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Author Topic: Feeding?  (Read 437 times)
GSF
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« on: August 20, 2013, 08:21:45 AM »

I may have to come back this afternoon and clarify this a little more. I did a hive inspection this weekend. Great news! more about that later. The bees are building comb on just about every frame they can. I have been feeding them since the last inspection two weeks ago. Their stores were very low at that time. Now it seems that they are backfilling brood cells with sugar water, however they are building new comb and it seems to be a competition between them and the queen. I think she's even laying in cells that aren't completely finished, well I know she is. I did see about three supersedure cells in the middle of some frames. Two eight frame deeps for brood - no super at this time.

So what to do? to feed or not to feed? I'm incline to feed since there is room on a couple three frame sides for more comb, but what say you?
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JackM
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« Reply #1 on: August 21, 2013, 07:53:01 AM »

One deep is enough.  Feed them
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OldMech
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« Reply #2 on: August 21, 2013, 09:53:25 AM »

         
              JMHO     ... but your right, it IS a competition..
   the queen wants more bees, the bees want more sugar syrup. Keep feeding and you wont have bees, you will have a hive filled to the brim with sugar syrup and no stores/eggs.
  They need SPACE to put pollen, honey, and brood. Its only August. there should be pollen available, and there should be a fall flow started/starting, or soon depending on where you live..

   I would stop feeding if it was me, and keep an eye on them. Let them do their thing now that you have given them a boost. If they begin to run out of syrup and are NOT bringing in pollen etc, you can always feed them a little in a week or two.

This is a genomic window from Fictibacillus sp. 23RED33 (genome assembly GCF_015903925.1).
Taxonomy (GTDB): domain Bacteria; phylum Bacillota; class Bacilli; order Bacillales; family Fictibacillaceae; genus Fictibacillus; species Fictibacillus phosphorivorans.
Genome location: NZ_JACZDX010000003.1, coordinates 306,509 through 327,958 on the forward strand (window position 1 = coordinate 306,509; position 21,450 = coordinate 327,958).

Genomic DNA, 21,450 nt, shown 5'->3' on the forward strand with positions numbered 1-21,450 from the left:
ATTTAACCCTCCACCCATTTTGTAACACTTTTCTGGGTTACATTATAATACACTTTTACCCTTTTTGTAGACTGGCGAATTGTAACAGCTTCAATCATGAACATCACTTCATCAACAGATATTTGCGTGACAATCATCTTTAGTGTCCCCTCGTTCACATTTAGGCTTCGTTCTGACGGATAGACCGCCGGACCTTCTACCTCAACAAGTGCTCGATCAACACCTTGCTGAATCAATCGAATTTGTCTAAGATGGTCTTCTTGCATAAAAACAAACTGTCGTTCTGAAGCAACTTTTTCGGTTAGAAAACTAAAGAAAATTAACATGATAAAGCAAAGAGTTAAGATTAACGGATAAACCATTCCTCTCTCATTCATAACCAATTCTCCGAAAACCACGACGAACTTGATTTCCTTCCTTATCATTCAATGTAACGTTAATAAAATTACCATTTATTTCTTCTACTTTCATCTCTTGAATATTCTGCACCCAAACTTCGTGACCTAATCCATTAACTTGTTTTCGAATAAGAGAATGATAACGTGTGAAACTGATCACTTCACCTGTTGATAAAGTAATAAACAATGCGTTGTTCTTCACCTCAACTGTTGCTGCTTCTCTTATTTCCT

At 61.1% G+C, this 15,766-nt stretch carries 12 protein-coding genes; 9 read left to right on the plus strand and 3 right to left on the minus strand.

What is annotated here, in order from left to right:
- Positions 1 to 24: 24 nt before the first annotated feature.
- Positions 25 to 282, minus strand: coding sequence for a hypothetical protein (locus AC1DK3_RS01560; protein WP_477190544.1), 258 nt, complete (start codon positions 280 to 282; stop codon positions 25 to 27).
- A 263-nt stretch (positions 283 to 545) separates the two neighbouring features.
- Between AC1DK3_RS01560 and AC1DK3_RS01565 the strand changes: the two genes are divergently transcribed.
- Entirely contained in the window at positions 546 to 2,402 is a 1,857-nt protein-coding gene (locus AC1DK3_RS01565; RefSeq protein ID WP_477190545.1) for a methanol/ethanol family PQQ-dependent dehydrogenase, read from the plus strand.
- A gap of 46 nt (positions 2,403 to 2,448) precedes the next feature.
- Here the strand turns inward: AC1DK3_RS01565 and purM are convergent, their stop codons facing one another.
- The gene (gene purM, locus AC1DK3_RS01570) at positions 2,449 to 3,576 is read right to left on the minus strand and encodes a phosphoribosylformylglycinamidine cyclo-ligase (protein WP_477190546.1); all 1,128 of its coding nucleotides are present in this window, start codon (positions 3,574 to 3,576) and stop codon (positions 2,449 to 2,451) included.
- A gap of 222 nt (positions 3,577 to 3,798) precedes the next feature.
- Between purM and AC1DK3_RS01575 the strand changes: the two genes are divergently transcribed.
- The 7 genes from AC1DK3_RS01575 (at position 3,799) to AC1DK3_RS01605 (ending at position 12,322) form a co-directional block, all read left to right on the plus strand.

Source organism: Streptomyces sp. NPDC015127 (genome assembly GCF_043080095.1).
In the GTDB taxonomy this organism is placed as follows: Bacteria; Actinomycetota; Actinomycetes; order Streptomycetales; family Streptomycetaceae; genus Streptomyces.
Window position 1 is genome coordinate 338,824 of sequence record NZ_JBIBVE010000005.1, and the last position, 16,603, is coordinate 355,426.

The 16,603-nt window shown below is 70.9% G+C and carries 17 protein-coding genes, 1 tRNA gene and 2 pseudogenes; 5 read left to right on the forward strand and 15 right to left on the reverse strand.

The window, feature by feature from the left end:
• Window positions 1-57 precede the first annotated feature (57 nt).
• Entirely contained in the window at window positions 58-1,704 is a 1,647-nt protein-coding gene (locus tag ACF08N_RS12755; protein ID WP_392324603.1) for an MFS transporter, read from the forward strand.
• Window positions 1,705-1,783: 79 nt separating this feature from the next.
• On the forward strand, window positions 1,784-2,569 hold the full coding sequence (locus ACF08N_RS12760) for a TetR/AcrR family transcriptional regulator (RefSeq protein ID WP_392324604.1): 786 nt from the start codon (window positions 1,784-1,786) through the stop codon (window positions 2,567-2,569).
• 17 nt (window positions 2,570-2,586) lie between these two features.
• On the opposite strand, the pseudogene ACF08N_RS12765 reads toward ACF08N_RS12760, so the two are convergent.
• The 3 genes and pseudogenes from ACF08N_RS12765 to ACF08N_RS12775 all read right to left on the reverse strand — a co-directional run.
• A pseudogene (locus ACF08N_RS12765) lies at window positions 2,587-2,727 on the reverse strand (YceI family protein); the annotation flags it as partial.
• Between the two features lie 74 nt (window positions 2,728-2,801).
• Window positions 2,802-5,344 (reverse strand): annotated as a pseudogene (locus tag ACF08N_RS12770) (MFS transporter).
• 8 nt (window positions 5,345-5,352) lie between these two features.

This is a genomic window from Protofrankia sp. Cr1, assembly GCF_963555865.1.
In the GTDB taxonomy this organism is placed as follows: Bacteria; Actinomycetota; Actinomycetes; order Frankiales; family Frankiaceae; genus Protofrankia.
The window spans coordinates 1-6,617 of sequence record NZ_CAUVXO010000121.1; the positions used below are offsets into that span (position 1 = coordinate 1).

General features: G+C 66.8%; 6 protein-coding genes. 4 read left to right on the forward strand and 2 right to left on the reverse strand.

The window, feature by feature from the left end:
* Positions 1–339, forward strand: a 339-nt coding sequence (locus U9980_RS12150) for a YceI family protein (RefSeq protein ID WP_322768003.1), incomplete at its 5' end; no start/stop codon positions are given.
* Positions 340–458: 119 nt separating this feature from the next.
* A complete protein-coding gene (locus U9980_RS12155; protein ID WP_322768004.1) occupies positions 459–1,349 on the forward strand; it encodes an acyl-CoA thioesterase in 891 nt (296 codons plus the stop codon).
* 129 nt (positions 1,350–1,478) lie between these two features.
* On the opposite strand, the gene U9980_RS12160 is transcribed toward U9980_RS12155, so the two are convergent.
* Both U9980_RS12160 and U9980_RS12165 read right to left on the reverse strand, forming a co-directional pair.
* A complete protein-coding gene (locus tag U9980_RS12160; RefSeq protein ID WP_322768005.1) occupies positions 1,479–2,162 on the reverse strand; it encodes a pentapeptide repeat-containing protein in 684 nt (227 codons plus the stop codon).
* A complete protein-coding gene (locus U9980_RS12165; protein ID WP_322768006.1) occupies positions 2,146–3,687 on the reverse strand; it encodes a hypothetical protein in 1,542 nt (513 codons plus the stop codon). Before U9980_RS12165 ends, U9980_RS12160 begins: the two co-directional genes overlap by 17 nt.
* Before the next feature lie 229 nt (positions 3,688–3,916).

Theres another thread going about feeding. It is my experience that they don't stop hoarding the syrup, even if theres a good flow. Feeding has cost me time/bees when done excessively.

   I never claim to be right, nor do I claim my way is best, I only claim, its what I would do.
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39 Hives and growing.  Havent found the end of the comfort zone yet.
10framer
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« Reply #3 on: August 21, 2013, 10:04:13 AM »

i'd stop the feed for a few weeks.  if they have most of the comb built then you need to let the queen do her job for a while.  you can always pour a little fed on them in november if you need to.  if polk salad is blooming now you should see a decent flow in the next week or two.  my bees took off a couple of weeks after it came in.  i have hives drawing and filling foundation now with no feed.  if i get any kind of honey crop it's going to be produced this month.
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Michael Bush
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« Reply #4 on: August 21, 2013, 10:26:08 AM »

If there is no flow right now, I would feed.  If there is a flow, I would not...
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Michael Bush
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GSF
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« Reply #5 on: August 21, 2013, 02:05:19 PM »

I really do appreciate each one's advice. I went through my pictures last night and I will probably post an update on my hive tonight or tomorrow. I counted how much was brood, honey, and empty. I need to go back through and count drawn out frames as part of the equasion.

I probably will hold off at least a week. I know they won't starve that's for sure. We do have polk salad and it is blooming but I have never seen any bees on it (sugar water better to their taste buds?). We have a good bit along side the ditch. It is a feeding spot for the caterpiller of some of the big black butter flies around here. Also in that ditch I have maypops (passion flower) vines growing. It's a great source for a smaller orange butterfly caterpiller.
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10framer
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« Reply #6 on: August 21, 2013, 10:32:19 PM »

i don't know if the bees work the polk salad but something clear came in right behind it then sumac and goldenrod both came into bloom.  i went out today and none of my hives were working but it looks like there may have been a big storm earlier.  sumac and goldenrod are still in and my best few hives have gained a good bit of weight in the last couple of weeks.  maybe 4 or 5 weeks ago i had a few hives that were bordering starvation and they all have several frames full of pollen now and none of them need feed.  i will have to feed most of them this fall, though.   
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